A second person has died in Los Angeles County due to the coronavirus, the county’s public health director announced Thursday, while the overall number of cases increased by 40, plus two more cases reported by Long Beach officials.

Dr. Barbara Ferrer, head of the county Department of Public Health, said the person who died was between 30 and 50 years old and had an unspecified underlying health condition. The person lived in a “small community” near Pasadena.

“I want to express my deepest condolences to the family and friends of the person who’s deceased,” Ferrer said. “I’m so sorry for your loss and I hope you know that we as a community are mourning with you.”

Ferrer reported 40 additional cases in the county, bringing the total to 230. Late Thursday morning, the city of Long Beach — which maintains its own health department — reported two more cases that were not immediately included in the county’s figures, meaning there are a total of 232 cases countywide. Long Beach has reported a total of 12 cases, three of whom have already recovered.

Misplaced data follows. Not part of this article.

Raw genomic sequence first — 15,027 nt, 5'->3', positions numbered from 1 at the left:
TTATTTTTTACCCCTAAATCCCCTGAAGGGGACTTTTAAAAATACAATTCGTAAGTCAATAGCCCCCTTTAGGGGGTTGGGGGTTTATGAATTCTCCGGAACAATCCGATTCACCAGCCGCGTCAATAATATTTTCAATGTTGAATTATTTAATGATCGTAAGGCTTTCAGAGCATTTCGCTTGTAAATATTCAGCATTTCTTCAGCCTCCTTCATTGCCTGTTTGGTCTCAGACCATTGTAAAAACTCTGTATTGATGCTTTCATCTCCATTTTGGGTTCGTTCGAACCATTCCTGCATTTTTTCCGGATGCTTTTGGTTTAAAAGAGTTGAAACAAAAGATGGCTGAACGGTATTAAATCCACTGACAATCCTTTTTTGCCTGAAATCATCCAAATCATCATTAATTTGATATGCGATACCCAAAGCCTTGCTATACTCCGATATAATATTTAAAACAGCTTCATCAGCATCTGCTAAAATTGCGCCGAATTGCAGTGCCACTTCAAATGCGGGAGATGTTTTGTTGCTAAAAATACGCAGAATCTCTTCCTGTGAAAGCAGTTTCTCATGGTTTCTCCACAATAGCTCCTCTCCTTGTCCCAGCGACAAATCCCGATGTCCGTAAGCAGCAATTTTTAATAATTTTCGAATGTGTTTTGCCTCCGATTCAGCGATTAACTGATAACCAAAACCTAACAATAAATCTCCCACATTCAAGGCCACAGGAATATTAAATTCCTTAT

Ferrer stressed that the county is going to see continued increases in cases over the next four to 12 weeks.

“But that doesn’t mean that the important actions that you’re all taking to combat this virus are not working,” she said. “Social distancing is critical and we implore you to take seriously everyone’s obligation to limit their exposures to others and to limit others from being exposed to you. This is the one way that we can all be serious about what it mean to try to slow down the increasing number of cases here in the county.”

Ferrer also gave an ominous warning, saying, “As a general rule of thumb, you should assume that you may be infected and that others around you may be infected.”

“Therefore, act accordingly, ” she said. “Take every precaution possible to avoid infecting others and to avoid becoming infected. That’s the goal of social distancing.”

She noted the number of cases will continue to rise in part because of the increased availability of testing, with seven labs operating with multiple sites.

On Wednesday, Dr. Christina Ghaly, who runs the county hospital system, echoed the point that some infected individuals — who may not have any symptoms at all — are walking around unaware they have the virus.

“People should assume that those they come into contact with might be positive for the virus,” Ghaly said.

Ghaly on Thursday again noted a critical shortage of blood supplies, encouraging people to donate. She said there is no clinical evidence that the coronavirus can be spread through the blood.

Leave a comment

Your email address will not be published. Required fields are marked *